flashing coreboot on an x60t

I was gifted a dusty X60t and remembered how it was one of the more well supported targets for coreboot/libreboot. Thus I decided to take it apart and reflash the BIOS. The following articles explains how this is done. Note, that it is possible to flash the BIOS from a booted Linux install; I decided to do things the hard way.

Disassembly

This guide does a really good job of explaining how to take apart the X60t. I took pictures of before and after to remember where things were placed. The BIOS chip on my motherboard was on the backside so I had to remove it completely from the chassis.

Wiring

Next, I had to figure out how to wire up my Raspberry PI 2 and the SOIC 8-Pin IC Test Clip. Luckily the clip had a breakout board to make it a bit easier.

Here’s how I wired it:

SOIC Pin RPi2 Pin Description
1 24 SPI0_CE0_N
2 21 SPI0_MISO
3 N.C.  
4 25 Ground
5 19 SPI0_MOSI
6 23 SPI0_CLK
7 N.C.  
8 17 3.3V

Here’s a picture of the RPi2 connected to the clip and cliped onto the BIOS IC.

Image of flashing the bios

Software

First, Install Ubuntu/Debian on to your RPi2. Ensure you enable SPI with raspi-config or by ensuring the module is loaded.

Next, install flashrom and get a backup of the existing ROM.

sudo apt-get update
sudo apt-get install -y build-essential pciutils usbutils libpci-dev libusb-1.0-0-dev libftdi1 libftdi-dev zlib1g-dev subversion
svn co svn://flashrom.org/flashrom/trunk flashrom
cd flashrom/ && make -j`nproc`
sudo modprobe spi-bcm2835
sudo modprobe spidev
sudo ./flashrom -p linux_spi:dev=/dev/spidev0.0,spispeed=512 -r factory.bin -V

Run the flashrom read a couple of times and ensure that the factory.bin is consistent by checking its md5sum. If it fails to detect a chip, you may have things wired incorrectly, or the clip may be loose.

Next, extract the VGABIOS. Note, coreboot has a non-blobbed VGA driver, but I was unable to get this working with my device. The following gives more detail about the procedure. In the following, ‘factory.bin’ is the BIOS you’ve just read in the previous step.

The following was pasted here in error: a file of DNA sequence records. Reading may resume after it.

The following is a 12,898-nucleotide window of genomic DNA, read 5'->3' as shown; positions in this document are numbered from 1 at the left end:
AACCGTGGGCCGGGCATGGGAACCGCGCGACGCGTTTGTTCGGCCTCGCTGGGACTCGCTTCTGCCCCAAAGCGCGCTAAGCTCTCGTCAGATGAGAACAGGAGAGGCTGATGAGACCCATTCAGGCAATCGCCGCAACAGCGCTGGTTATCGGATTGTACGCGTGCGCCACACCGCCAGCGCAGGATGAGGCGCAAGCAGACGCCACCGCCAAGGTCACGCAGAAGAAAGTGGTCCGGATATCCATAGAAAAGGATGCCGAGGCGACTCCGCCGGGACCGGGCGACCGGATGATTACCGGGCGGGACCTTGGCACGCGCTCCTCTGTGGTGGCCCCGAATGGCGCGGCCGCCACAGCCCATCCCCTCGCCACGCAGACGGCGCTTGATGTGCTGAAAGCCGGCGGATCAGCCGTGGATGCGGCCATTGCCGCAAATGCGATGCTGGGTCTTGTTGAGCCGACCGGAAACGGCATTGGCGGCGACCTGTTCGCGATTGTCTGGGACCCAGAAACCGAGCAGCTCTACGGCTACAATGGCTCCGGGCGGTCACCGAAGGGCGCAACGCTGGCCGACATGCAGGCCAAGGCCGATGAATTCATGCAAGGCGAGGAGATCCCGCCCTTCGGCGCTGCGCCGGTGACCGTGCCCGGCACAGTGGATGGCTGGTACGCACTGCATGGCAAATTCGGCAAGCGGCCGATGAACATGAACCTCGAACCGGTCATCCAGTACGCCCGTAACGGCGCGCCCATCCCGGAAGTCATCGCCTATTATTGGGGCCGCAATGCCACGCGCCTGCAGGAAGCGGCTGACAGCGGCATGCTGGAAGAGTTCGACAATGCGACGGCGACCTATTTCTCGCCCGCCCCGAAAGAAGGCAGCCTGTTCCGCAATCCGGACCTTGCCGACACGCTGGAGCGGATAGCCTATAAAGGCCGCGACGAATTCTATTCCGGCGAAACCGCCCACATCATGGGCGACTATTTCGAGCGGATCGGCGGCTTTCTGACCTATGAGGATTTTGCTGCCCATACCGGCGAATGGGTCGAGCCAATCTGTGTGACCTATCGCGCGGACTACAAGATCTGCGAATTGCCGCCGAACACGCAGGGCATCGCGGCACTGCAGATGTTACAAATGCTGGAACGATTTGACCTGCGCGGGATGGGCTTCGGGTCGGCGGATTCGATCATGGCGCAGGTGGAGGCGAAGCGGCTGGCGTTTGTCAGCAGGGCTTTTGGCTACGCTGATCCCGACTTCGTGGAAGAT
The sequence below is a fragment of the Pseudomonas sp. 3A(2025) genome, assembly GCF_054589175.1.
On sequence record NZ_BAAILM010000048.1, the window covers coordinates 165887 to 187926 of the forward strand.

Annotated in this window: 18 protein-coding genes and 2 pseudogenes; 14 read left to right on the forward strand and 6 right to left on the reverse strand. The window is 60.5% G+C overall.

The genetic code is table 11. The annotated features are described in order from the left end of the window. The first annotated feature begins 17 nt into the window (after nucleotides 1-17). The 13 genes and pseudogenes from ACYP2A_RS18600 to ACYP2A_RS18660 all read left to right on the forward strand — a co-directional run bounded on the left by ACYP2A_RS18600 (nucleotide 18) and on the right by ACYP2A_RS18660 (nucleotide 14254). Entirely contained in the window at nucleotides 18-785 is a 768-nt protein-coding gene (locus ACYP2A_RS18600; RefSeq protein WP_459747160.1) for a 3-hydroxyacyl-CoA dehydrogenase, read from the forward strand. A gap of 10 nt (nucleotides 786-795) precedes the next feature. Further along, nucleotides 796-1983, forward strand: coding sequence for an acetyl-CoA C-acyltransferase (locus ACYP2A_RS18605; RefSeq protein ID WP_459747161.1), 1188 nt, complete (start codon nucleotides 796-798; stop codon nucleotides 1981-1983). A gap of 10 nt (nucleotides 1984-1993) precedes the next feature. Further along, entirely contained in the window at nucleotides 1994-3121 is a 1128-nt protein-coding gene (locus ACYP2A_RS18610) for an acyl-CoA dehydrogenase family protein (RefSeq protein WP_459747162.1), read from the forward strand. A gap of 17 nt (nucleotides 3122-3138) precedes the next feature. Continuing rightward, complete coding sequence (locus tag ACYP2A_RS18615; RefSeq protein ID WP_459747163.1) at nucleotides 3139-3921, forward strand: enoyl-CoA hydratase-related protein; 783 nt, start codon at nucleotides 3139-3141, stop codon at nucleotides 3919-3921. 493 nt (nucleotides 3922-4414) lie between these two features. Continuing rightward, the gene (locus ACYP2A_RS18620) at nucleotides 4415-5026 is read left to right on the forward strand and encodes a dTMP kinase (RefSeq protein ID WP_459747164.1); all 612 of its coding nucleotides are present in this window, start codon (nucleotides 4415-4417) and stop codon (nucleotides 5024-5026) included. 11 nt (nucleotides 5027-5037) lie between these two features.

git clone http://review.coreboot.org/p/bios_extract.git
cd bios_extract && make
./bios_extract factory.bin
romheaders oprom_0.rom

Flashing

Now that we have the raw parts, we can flash a version of coreboot onto the machine. Initially, I attempted to use libreboot, but couldn’t get a VGA console, nor could I get a serial console. So I decided to download coreboot, determine an appropriate config, compile and flash.

For reference here is the link to the config file I used. More information about building coreboot can be found here.

sudo apt-get install libncurses5-dev
git clone http://review.coreboot.org/p/coreboot
cd coreboot
git submodule update --init --checkout
make menuconfig
util/crossgcc/buildgcc -j`nproc`
make -j`nproc`

If you’d like to include the VGA ROM, you’ll need to copy that file into the coreboot directory. When running menuconfig look for the optional VGA ROM and ensure the filename matches what you have in the directory.

Once the build is complete the rom is located in build/coreboot.rom. You can take this and flash your device using the following from the RPi2 board:

sudo ./flashrom -p linux_spi:dev=/dev/spidev0.0,spispeed=512 -w coreboot.rom -V

Once this is complete, power off your machine fully and do a cold boot. Eventually you’ll see the SeaBIOS screen and be able to boot into your selected device. If you need to troubleshoot early boot, you can hook up a serial cable to your machine and see if you can see any error messages there.

Results

I was able to install Ubuntu Xenial on the x60t without issues. There was some issue with the digitizer, but a few kernel patches backported to v4.4 fixed the issue for me.